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Yep. That's the plan. Been working a script. I like shooting from the hip a lot but I am going to try to script some of these where necessary.
...
My mic(s) should be here tomorrow. Don't wanna give anything away there, though. ;)
...
All this is just the tip of my brain dump. Just trust me when I say that if it were feasible for me to do it, I would. I'll leave it up to the team at AudioScienceReview to do that kind of stuff.

Edit: And TBH, the speakers and the room are infinitely more important than amplifiers when it comes to the playback system. I'd prefer to put my time in to areas that will be more beneficial to the community at large. I just don't see a legitimate benefit to plotting FR of an amplifier. Power tests, sure, to verify mfg specs. But, like speaker drivers, you learn who the legitimate companies are and you trust their specs. If they don't provide it then it's time to consider something else.
??

I assume you have the new DATS v3? A CLIO rig would be nice as well. :)

If you haven't seen them already, check out the new Danish audio company, Purifi Audio. It's headed up by a serious group of engineers in both transducers/acoustics & amplifier electronics.

I'm looking forward to trying their new 6.5" (7") and 4'' drivers. Fairly impressive review with measurements on the PTT6.5W04-01A in HiFi Compass.

Purifi Audio Tech & Blog

HiFi Compass Test Review - Purifi PTT6.5W04-01A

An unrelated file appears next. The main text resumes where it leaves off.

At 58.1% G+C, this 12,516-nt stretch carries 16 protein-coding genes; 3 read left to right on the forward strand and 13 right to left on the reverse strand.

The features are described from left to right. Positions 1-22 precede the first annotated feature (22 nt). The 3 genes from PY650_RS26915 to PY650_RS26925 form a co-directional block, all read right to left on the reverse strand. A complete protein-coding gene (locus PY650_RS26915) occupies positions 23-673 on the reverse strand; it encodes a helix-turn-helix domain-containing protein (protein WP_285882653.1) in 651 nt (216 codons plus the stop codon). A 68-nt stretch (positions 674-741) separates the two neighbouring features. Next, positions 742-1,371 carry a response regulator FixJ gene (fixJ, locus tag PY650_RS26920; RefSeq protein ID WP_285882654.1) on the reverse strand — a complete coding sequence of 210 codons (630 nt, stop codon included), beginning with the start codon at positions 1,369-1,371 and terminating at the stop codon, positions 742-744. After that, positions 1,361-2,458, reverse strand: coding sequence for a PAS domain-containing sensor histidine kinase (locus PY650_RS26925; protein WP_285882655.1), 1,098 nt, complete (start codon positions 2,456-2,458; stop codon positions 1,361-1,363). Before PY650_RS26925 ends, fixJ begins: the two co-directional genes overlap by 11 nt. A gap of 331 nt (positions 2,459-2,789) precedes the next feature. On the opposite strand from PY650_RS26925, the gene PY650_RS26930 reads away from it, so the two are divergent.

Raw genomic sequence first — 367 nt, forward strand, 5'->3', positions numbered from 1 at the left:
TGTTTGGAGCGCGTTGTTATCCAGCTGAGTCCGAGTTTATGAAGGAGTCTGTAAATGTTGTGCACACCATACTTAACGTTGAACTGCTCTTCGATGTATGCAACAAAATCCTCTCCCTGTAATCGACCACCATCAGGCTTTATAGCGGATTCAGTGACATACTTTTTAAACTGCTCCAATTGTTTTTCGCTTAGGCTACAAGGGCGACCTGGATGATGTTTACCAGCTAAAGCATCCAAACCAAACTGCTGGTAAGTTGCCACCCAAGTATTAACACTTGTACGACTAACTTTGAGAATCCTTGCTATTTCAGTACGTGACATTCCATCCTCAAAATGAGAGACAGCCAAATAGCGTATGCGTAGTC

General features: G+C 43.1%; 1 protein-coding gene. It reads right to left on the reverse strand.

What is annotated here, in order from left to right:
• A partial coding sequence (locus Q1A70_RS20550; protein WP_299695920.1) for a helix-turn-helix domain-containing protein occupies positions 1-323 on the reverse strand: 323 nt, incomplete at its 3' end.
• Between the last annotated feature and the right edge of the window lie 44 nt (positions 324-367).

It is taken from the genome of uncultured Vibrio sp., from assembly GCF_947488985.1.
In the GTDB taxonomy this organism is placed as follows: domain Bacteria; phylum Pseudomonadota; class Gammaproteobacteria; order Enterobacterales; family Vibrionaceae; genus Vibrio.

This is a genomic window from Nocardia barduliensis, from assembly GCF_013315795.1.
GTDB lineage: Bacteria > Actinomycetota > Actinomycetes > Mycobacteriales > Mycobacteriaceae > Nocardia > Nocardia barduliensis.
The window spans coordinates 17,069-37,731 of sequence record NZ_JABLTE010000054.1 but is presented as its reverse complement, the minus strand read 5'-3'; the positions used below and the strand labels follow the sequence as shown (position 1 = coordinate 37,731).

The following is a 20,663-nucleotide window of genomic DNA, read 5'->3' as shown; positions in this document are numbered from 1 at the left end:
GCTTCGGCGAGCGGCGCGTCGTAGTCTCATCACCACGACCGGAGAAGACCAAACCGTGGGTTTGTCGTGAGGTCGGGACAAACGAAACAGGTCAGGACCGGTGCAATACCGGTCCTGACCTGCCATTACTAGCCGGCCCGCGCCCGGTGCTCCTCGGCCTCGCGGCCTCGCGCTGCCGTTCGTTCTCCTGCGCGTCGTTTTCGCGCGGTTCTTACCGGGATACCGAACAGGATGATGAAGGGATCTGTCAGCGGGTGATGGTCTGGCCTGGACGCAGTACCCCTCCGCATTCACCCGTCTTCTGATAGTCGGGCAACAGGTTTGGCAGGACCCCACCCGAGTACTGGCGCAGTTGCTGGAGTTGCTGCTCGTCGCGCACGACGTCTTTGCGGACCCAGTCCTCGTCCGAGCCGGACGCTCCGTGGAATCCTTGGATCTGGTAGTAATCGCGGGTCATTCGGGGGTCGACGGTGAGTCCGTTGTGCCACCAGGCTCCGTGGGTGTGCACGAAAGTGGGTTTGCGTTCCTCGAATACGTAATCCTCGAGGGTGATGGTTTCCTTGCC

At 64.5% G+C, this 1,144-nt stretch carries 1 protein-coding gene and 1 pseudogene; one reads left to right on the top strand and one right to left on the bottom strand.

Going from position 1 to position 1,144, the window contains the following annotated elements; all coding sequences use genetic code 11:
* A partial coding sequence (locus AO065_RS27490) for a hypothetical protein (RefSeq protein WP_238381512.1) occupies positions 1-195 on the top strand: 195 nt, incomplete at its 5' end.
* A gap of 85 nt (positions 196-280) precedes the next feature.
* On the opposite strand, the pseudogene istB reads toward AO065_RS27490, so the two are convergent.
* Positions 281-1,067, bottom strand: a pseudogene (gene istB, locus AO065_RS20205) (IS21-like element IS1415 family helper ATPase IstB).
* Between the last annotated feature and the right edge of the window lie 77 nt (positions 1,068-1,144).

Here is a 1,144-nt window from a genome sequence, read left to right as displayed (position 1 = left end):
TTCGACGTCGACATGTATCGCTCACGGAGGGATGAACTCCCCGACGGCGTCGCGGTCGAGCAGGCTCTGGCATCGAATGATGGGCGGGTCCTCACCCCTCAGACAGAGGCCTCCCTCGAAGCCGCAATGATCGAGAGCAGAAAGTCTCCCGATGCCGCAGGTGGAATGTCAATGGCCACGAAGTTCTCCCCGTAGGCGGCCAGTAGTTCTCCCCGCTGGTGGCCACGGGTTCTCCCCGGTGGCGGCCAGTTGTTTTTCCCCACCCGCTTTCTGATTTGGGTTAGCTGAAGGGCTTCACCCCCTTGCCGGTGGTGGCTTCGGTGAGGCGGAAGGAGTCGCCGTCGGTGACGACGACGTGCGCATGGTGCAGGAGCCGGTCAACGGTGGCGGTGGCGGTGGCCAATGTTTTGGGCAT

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Edit: And TBH, the speakers and the room are infinitely more important than amplifiers when it comes to the playback system. I'd prefer to put my time in to areas that will be more beneficial to the community at large. I just don't see a legitimate benefit to plotting FR of an amplifier. Power tests, sure, to verify mfg specs. But. like speaker drivers, you learn who the legitimate companies are and you trust their specs. If they don't provide it then it's time to consider something else.
Thanks for this, I couldn’t give a damn if an amp makes 109 watts or 98 watts, or if there is a slight fluctuation in frequency response. Measuring amps would be a waste of your time and wouldn’t provide any real useful information, unless some particularly unique amps come into play.
 

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Discussion Starter #18 (Edited)
??

I assume you have the new DATS v3? A CLIO rig would be nice as well. :)

If you haven't seen them already, check out the new Danish audio company, Purifi Audio. It's headed up by a serious group of engineers in both transducers/acoustics & amplifier electronics.